That ye may be able to bear it. The Greek literally means, “to more than bear it,” i.e., so to bear it that strength remains over and above to bear something farther. God gives such help that any one can overcome temptation with flying colours. Hence the Fathers often remark that men advance in virtue through temptations chiefly; the reason is, that no one can resist them, except by putting forth contrary acts of virtue strongly and intensely, and where temptation brings out such acts it strengthens and intensifies their habits.

3. The righteous wins merit by such acts; he seeks and receives from God an increased infusion of grace and all virtues.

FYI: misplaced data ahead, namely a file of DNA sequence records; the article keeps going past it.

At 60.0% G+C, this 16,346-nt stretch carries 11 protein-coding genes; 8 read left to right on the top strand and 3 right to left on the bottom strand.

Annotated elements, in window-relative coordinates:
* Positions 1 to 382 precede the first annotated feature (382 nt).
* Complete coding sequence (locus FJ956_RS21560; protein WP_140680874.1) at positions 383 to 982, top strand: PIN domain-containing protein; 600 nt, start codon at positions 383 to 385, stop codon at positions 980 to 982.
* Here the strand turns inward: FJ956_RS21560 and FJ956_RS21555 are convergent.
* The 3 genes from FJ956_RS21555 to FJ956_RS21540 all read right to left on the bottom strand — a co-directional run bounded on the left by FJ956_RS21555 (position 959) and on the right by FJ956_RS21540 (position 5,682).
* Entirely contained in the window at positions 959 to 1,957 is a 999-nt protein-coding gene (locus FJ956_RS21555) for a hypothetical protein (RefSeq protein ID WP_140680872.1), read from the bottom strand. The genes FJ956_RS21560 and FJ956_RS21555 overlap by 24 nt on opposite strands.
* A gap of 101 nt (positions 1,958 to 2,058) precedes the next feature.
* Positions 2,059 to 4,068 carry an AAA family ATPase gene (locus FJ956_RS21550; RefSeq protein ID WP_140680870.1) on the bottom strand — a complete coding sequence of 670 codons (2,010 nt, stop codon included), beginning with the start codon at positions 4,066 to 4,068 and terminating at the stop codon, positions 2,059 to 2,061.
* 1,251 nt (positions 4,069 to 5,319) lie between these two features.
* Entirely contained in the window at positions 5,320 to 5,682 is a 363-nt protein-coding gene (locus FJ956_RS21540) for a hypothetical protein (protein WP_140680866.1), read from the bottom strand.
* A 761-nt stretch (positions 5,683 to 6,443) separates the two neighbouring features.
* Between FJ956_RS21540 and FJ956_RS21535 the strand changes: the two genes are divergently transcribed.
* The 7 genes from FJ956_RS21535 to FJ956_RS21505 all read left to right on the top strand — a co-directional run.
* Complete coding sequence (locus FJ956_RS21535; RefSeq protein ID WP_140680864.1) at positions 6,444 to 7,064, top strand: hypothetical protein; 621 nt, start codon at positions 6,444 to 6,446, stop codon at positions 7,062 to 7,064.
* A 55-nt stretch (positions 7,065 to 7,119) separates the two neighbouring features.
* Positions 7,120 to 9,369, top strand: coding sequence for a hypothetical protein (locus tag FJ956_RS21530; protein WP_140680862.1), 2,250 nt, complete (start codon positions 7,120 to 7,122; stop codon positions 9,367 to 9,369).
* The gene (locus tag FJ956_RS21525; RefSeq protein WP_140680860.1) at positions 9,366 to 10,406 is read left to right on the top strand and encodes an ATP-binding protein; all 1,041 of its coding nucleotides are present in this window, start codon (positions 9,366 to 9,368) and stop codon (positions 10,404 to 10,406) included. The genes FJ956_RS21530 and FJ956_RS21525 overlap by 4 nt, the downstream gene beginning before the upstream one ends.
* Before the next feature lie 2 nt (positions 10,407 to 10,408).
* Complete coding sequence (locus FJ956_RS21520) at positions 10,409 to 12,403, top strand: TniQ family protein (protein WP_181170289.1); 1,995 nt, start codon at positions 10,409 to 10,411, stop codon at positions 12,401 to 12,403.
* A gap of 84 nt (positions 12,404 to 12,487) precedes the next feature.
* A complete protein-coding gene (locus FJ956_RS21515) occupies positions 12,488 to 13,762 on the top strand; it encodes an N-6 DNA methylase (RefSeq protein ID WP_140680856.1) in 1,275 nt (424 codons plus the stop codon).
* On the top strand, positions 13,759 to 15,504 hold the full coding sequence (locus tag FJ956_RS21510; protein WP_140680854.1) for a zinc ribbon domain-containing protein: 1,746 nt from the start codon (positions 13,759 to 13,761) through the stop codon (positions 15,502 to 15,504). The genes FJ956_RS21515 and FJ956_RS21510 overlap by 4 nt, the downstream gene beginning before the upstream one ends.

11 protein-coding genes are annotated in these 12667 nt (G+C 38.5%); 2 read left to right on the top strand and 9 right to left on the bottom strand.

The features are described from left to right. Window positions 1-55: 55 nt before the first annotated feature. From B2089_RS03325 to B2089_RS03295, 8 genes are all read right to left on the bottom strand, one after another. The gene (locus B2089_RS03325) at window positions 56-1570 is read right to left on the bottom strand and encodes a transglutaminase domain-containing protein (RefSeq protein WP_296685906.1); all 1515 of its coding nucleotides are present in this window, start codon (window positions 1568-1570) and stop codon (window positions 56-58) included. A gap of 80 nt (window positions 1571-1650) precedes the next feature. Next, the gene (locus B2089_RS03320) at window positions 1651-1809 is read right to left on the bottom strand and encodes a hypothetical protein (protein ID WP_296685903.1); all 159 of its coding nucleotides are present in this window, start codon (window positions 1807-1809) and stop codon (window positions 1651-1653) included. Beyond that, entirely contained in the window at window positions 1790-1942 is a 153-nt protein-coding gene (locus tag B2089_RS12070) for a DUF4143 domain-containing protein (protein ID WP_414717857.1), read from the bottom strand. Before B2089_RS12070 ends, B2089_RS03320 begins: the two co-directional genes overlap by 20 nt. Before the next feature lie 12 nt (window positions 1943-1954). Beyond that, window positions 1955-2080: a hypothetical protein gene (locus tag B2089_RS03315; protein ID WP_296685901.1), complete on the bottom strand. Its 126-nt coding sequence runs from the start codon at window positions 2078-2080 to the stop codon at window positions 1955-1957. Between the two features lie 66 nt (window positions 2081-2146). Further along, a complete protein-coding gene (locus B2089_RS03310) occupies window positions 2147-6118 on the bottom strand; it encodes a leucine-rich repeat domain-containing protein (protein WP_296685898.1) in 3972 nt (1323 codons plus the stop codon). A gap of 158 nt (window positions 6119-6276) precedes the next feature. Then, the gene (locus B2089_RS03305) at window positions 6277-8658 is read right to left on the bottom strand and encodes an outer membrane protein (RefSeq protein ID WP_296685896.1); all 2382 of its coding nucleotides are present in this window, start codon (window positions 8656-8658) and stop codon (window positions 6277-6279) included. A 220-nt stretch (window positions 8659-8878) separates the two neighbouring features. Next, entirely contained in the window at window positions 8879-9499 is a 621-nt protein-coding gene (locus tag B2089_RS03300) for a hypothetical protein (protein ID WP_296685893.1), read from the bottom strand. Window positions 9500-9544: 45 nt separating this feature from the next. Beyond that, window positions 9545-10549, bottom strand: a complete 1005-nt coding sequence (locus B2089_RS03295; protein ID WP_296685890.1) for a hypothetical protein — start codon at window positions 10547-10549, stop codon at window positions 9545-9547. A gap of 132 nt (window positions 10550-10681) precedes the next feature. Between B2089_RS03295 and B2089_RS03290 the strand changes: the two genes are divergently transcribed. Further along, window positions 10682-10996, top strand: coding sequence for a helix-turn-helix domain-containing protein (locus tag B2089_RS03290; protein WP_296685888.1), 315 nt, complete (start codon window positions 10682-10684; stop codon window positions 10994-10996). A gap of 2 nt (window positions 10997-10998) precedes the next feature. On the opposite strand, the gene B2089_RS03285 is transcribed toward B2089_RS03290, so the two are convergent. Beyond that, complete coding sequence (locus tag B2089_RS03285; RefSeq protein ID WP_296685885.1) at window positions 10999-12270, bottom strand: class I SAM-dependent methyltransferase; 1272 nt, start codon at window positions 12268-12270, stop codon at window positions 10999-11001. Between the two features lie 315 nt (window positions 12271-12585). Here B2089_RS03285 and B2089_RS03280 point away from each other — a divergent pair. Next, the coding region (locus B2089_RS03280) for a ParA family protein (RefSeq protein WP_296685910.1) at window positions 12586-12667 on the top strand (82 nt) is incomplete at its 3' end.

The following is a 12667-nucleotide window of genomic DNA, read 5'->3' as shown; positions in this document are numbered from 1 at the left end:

Ver. 14.—Wherefore, my dearly beloved, flee from idolatry. Not only avoid the worship which is given in sacrificing to and calling on idols, but also abstain from eating things offered to idols from any feeling of their sanctity, as the heathen eat them when the sacrifice is completed, either at the altars or in the temples. So you would share in their sacrifices, and would be thought to approve of them, and even to offer them. The Apostle is now going on to speak of the eating of things offered to idols. Chapter 9 was a long digression about a paid or unpaid ministry, about the Christian contest, the prize, and the competitors; the earlier part of chap. 10. has been about the sins and punishments of the Hebrews; and now, after this long digression, he returns to the subject of things offered to idols, which was begun in chap. 8. The “wherefore” signifies, then, that he had written all that precedes for the purpose of warning them against idolatry and idol-offerings.